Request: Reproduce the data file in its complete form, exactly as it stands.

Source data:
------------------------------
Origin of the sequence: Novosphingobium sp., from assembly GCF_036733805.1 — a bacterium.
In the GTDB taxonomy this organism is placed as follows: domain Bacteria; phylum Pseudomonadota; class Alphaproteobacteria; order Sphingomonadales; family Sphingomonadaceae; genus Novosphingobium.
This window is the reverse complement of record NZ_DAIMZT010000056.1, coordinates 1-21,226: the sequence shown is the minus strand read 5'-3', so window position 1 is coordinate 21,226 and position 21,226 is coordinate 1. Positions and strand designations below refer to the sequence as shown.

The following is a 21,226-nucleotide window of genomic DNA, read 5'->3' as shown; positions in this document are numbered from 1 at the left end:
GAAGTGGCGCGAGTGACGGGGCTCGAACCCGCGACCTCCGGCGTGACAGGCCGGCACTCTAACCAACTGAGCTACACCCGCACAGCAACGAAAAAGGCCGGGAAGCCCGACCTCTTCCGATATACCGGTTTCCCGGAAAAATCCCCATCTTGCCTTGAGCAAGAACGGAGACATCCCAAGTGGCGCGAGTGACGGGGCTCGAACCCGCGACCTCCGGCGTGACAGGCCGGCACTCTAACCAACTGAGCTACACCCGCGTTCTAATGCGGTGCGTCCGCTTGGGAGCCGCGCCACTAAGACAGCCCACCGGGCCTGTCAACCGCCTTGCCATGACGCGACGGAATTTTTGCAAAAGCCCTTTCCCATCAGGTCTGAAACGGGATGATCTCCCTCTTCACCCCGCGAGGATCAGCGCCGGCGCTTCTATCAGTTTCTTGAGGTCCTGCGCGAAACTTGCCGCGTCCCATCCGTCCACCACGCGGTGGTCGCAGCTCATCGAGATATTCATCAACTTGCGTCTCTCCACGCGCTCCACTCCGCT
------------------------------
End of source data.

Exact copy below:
Origin of the sequence: Novosphingobium sp., from assembly GCF_036733805.1 — a bacterium.
In the GTDB taxonomy this organism is placed as follows: domain Bacteria; phylum Pseudomonadota; class Alphaproteobacteria; order Sphingomonadales; family Sphingomonadaceae; genus Novosphingobium.
This window is the reverse complement of record NZ_DAIMZT010000056.1, coordinates 1-21,226: the sequence shown is the minus strand read 5'-3', so window position 1 is coordinate 21,226 and position 21,226 is coordinate 1. Positions and strand designations below refer to the sequence as shown.

The following is a 21,226-nucleotide window of genomic DNA, read 5'->3' as shown; positions in this document are numbered from 1 at the left end:
GAAGTGGCGCGAGTGACGGGGCTCGAACCCGCGACCTCCGGCGTGACAGGCCGGCACTCTAACCAACTGAGCTACACCCGCACAGCAACGAAAAAGGCCGGGAAGCCCGACCTCTTCCGATATACCGGTTTCCCGGAAAAATCCCCATCTTGCCTTGAGCAAGAACGGAGACATCCCAAGTGGCGCGAGTGACGGGGCTCGAACCCGCGACCTCCGGCGTGACAGGCCGGCACTCTAACCAACTGAGCTACACCCGCGTTCTAATGCGGTGCGTCCGCTTGGGAGCCGCGCCACTAAGACAGCCCACCGGGCCTGTCAACCGCCTTGCCATGACGCGACGGAATTTTTGCAAAAGCCCTTTCCCATCAGGTCTGAAACGGGATGATCTCCCTCTTCACCCCGCGAGGATCAGCGCCGGCGCTTCTATCAGTTTCTTGAGGTCCTGCGCGAAACTTGCCGCGTCCCATCCGTCCACCACGCGGTGGTCGCAGCTCATCGAGATATTCATCAACTTGCGTCTCTCCACGCGCTCCACTCCGCT